> >         mother by naming a new species after her
> > Message-ID: <20170222082357.14775sxf376pqorx at mail.msu.edu>
> > Content-Type: text/plain; charset=ISO-8859-1
> >
> >
> >
> > The loving son presented the name to his mother on St. Valentine's Day
> >
> > Pensoft Publishers
> >
> > Winner of an eBay  auction Steve Mix received the opportunity to pick the
> > name for a new  species of satiny-white winged moth collected from the
> > white gypsum  dunes of the White Sands National Monument,  New Mexico. A
> > fan of butterflies and moths himself, he chose to honor  his supportive
> and
> > encouraging mother Delinda Mix, so the moth is now  formally listed under
> > the species name delindae. It is described in the  open access journal
> > /ZooKeys/.
> >
> > Having spent 10 years studying the moth fauna at the White Sands National
> > Monument, Eric H. Metzler, curator at the Michigan State University, but
> > also research collaborator at the National Museum of Natural History,
> > Smithsonian Institution, and research associate at the University of New
> > Mexico and the University of Florida,  discovered the moth during the
> first
> > year of the study, in 2007. Back  then, he spotted a curious small white
> > moth with a satiny appearance,  which immediately drew his attention.
> >
> > Already assigned to the genus Givira to the family commonly known as
> > carpenter millers, the moth was yet to be identified as a species.  While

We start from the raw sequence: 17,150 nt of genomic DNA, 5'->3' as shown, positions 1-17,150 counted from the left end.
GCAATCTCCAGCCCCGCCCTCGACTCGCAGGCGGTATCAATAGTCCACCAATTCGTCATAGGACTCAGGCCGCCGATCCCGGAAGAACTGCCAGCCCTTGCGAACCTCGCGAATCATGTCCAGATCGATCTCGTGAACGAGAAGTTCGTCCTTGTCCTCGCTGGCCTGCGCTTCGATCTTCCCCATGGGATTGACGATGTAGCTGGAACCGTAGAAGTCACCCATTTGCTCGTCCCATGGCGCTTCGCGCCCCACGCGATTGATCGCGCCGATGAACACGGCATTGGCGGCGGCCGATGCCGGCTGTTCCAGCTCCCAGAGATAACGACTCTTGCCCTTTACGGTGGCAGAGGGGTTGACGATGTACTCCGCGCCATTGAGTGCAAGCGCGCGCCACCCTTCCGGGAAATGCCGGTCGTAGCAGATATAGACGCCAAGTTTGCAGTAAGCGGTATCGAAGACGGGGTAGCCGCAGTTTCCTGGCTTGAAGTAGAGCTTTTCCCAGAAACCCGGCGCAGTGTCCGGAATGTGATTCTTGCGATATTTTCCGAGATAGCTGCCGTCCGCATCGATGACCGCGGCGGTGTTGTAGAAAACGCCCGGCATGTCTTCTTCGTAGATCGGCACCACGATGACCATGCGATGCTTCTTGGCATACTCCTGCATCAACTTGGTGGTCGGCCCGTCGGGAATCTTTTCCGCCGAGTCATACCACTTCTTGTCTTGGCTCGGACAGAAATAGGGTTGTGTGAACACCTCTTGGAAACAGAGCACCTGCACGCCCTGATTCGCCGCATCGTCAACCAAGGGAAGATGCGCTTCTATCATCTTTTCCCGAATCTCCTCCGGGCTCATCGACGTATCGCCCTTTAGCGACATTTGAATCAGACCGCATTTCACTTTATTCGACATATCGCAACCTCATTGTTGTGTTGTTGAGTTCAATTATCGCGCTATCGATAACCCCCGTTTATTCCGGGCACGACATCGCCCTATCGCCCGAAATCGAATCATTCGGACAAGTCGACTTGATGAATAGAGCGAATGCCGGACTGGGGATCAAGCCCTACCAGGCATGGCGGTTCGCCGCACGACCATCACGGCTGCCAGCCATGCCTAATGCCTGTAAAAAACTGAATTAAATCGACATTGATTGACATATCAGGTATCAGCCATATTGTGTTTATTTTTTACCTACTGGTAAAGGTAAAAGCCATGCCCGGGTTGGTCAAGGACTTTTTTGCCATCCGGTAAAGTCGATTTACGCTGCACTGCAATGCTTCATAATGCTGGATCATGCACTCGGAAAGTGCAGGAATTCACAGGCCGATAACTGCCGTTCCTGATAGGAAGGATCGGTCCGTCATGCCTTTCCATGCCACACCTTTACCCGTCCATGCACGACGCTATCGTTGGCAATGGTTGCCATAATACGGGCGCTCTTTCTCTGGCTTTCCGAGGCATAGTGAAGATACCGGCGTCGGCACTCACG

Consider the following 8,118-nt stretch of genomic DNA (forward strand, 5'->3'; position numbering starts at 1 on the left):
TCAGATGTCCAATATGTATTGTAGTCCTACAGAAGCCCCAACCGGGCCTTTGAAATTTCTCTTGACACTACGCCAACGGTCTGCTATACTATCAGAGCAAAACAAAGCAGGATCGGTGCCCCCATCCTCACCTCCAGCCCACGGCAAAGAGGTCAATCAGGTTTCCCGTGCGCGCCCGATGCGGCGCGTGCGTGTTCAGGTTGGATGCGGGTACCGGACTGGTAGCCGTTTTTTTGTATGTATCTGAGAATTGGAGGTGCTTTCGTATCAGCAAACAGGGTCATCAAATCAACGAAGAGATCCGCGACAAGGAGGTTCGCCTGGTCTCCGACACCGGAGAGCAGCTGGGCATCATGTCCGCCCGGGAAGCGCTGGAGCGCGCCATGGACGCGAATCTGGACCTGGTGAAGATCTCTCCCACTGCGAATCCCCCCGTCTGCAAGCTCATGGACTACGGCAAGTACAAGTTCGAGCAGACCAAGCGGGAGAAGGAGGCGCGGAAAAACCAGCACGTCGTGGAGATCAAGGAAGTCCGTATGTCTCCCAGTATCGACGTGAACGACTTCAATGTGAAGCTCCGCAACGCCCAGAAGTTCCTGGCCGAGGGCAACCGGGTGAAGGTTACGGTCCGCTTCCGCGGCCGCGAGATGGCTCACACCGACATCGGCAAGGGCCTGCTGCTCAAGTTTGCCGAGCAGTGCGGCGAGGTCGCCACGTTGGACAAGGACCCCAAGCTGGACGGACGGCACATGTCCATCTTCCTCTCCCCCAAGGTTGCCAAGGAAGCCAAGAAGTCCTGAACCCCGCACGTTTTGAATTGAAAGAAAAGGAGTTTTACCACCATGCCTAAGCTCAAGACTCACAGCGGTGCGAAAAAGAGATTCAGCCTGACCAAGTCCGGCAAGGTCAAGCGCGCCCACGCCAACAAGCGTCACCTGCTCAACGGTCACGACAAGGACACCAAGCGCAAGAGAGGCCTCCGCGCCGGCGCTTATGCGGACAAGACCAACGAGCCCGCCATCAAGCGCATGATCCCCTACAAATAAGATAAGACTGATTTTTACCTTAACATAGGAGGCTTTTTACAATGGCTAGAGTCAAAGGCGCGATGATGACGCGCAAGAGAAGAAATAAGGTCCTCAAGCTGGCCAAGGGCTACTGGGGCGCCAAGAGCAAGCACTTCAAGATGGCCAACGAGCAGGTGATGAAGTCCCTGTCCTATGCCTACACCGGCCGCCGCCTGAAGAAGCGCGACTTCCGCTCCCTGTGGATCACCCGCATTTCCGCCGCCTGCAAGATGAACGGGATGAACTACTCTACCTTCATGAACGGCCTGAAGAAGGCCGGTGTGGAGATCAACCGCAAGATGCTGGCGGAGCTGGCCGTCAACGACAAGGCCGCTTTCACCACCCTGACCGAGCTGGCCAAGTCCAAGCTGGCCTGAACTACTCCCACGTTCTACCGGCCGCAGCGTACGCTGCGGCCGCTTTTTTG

> > most of its North American 'relatives' are either dark-colored, or  have
> > substantial dark smudges on the forewings, there are only four of  them,
> > including the new species, which are substantially white with few  or no
> > dark markings.
> >
> > Further hindrance occurred when the researcher tried to study the
> > specimens, as pinned moths turned out greased due to their abdomens
> being
> > full of fatty tissue. However, the specialist managed to degrease  them
> by
> > carefully brushing their scales, and, having compared them to  related
> > species, confirmed them as representatives of a species new to  science.
> >
> > Then, Eric joined the fundraising event, organized by the Western
> National
> > Parks Association (WNPA), a non-profit education partner of the US
> National
> > Park Service.  The highest bidder in the eBay auction would receive the
> > chance to pick  the scientific name for the satiny-looking moth, and
> thus,
> > become part  of history. Having won the opportunity, Steve Mix, who
> himself
> > had once  been interested in studying butterflies and moths, and has been
> > maintaining his fondness of them ever since, decided to name the species
> > after his mother Delinda Mix, in gratitude for "the support and
> > encouragement she gave to her son".
> >
> > "Steve Mix submitted the winning bid, and he chose to have the moth
> named
> > after his mother because of the lasting nature of this naming
> > opportunity", shares Eric. "I received no remuneration in this
> fundraising
> > venture, and by volunteering my personal money, time,  expertise, and
> > experience I was able to help WNPA gain world-wide  positive publicity
> > while raising some much needed cash. The rewards to  me were being able
> to
> > help WNPA and Steve Mix honor his mother, which is  just so very
> > sentimental".
> >
> > "WNPA is so pleased that we were able to work with Eric and we are
> > grateful to Steve. This project is a shining example of working together